History Taking

General sheet / Information Gathering

Hello Mr. …. Sit down please. I am …(position)…

Personal history Name – Age – Occupation

Complaint PainSwelling / Ulcer – Dysfunction – Others

History of present complaint Analysis

Other symptoms Relation to the main complaint

What is the problem? ….

Tell me more about that.

Tell me more about ….  What about ….?  Do you have ….?

History of present investigations and treatment

 

Systematic direct questions

I’m now going to ask you a series of questions about common medical problems.

This to make sure we do not mess anything that may be important.

  • CVS

Do you have any trouble with your heart, chest pain or palpitation?

  • Respiratory

Do you have any trouble with your lungs, shortness of breath, coughing or sputum?

  • GIT

Do you have problem in digestion, lose weight, difficulty in swallowing, heart burn, nausea/vomiting, abdominal pain, swelling, change of bowel habits, rectal bleeding?

  • Genitourinary

Do you have any problems passing urine, change of color, pain, smell?

  • Diabetes Mellitus
  • Female

Do you have problems in menstruation?

Past history

Have you been admitted to any hospital before?

Did you have any operation before?

Do you have children? How many? How old is the youngest? (Female)

Do you take any medication or contraceptive pills (Female)?

Do you have any allergy?

Family history

Do you have any similar problem in your family (children, parents, brothers, sisters)?

Does anyone of your family have a heart disease, DM, blood pressure, tumor or any chronic disease?

Social history

Do you smoke? That do you smoke? How much? For how long?

Do you drink? How much/week?

Patient concern 

Are you concerned about anything?

Summery 

To summarise …. (+ve. findings)

Ulcer – History

Ulcer Analysis

  • Site (where is it?)
  • Onset (sudden or gradual?)
  • Course (does it increase or decrease in size with the time?)
  • Duration (when did it appears?)
  • Other swellings (do you have other swellings?)
  • Relation to other symptoms like pain or swellings
  • Possible Cause(why do you think you’ve got it?)
  • Constitutional symptoms (did you become feverish?)

Swelling – History

Swelling analysis

  • Site (where is it?)
  • Onset (sudden or gradual?)
  • Course (does it increase or decrease in size with the time?)
  • Duration (when did it appears?)
  • Other swellings (do you have other swellings?)
  • Relation to other symptoms like pain (is it painful?)
  • Possible Cause (why do you think you’ve got it?)

Pain – History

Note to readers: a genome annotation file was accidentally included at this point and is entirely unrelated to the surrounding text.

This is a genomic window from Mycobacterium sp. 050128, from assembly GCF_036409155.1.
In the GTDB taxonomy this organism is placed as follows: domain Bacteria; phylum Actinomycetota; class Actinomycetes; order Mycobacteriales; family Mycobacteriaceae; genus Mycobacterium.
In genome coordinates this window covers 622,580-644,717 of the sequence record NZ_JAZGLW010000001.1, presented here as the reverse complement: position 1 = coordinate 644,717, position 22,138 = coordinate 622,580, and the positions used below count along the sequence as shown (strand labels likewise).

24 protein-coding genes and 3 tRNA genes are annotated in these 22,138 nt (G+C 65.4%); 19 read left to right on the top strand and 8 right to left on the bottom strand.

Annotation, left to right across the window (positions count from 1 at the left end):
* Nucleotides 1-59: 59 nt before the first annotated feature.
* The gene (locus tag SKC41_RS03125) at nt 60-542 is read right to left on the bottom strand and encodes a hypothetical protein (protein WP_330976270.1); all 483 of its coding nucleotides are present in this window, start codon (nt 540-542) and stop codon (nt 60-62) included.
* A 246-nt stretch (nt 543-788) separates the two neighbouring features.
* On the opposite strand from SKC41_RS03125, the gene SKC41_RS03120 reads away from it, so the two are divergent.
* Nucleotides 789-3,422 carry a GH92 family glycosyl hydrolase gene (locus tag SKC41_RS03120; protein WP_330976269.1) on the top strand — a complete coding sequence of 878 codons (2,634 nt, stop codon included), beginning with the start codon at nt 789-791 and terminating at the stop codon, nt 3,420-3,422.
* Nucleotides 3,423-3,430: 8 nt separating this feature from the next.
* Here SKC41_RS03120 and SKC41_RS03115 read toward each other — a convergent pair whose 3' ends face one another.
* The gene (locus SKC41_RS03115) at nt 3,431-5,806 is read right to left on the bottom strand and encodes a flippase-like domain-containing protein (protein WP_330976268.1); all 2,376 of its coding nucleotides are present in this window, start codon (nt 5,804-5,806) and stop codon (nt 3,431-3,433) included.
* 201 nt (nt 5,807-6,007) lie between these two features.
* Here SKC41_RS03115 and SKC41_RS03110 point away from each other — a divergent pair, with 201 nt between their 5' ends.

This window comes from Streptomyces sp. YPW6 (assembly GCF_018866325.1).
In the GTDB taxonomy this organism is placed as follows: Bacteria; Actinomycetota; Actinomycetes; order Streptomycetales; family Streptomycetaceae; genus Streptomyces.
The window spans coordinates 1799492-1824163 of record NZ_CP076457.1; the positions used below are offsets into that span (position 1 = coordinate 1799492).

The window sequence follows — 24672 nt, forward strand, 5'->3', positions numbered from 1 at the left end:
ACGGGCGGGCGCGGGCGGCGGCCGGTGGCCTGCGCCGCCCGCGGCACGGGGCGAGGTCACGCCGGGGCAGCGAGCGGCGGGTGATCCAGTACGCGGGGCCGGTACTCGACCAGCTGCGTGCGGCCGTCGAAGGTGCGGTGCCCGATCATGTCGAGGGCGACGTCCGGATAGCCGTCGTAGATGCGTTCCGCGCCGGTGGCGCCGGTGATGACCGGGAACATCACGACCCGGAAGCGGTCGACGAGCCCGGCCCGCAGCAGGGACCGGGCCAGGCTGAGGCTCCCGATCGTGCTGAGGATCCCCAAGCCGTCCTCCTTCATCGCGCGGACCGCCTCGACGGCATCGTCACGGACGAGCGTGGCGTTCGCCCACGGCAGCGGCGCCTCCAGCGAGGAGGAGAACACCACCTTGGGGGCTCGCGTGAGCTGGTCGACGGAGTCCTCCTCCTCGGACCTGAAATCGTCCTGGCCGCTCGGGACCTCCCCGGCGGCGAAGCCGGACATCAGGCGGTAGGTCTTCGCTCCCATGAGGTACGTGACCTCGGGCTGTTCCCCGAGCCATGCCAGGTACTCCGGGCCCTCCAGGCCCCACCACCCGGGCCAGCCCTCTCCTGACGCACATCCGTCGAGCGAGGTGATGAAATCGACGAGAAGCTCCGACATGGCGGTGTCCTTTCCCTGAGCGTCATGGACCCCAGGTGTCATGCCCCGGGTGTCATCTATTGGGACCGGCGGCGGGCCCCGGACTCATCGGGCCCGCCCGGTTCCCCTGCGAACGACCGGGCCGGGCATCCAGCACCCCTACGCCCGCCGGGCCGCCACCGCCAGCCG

Pain analysis

  • Site & referral (where is it? Where it goes?)
  • Onset (sudden or gradual?)
  • Course (how often does it happen?)
  • Duration (when did it start?)
  • Severity (how bad is it?)
  • Character (Burning, throbbing, stabbing, constricting, tightness, colicky or just a pain) (what does it feel like?)
  • Relieving factors (what eases it?)
  • Exacerbating factors (what brings it?)
  • Cause like trauma (why do you think you’ve got it?)

Lymphatic Disorders

 

Lymphadenopathy

Inspection

Number Multiple
Site
Shape
Size
Surface
Skin and color Inflammatory signs Acute lymphadenitis
Infiltrative signs Advanced malignancy
Sinus TB
Special signs Transmitted pulsations Para-aortic LN
Move with deglutition Para-tracheal LN

Palpation

Relations to the surroundings

Mobility

Relation to skin
Relation to muscles
Relation to nerves
Relation to arteries
Relation to veins
Other swellings Generalized lymphadenopathy
Temperature
Tenderness
Edge Well defined Scattered

Discrete

Ill defined Matted

Amalgamated

Reducibility
Solid, fluid or gas

Consistence

Fluctuation

Hard Advanced lymphoma
Firm TB

Chronic lymphadenitis

Cystic Cold abscess
Percussion Sternum for  :  Mediastinal masses

Tenderness in leukaemia

Auscultation Despine sign in case of mediastinal lymph nodes
After examination we will be able to answer these questions
  • Anatomical diagnosis
  • Localized or generalized
  • Aetipathologicaly (Infective, Neoplastic, Others )
  • Functional ( Pressure manifestations, Metastasis )

Lymphedema (Lower limb)

Inspection

  1. Grossly swollen legs
  2. Preserved skin creases
  3. Buffalo hump (dorsum of the foot) 
  4. Square toes

Palpation

  1. Non pitting edema
  2. Inguinal lymph nodes

TAKING HISTORY FROM A PATIENT WITH A LYMPHADENOPATHY

Follow the general scheme (on this page)  and use the following set of symptoms in the part of “Other symptoms in Relation to the main complaint

Lumps (lymphadenopathy)
  • Pressure symptoms (according to the site of lymphadenopathy)
    • Neck lymphadenopathy
Dyspnea Trachea or larynx
Dysphagia Oesophagus
Hoarseness Recurrent laryngeal nerve
Horner’s syndrome Sympathetic chain
Fainting attacks Carotid artery compression
Face oedema IJV compression
  • Abdominal lymphadenopathy
Abdominal pain
Jaundice Nodes in porta hepatis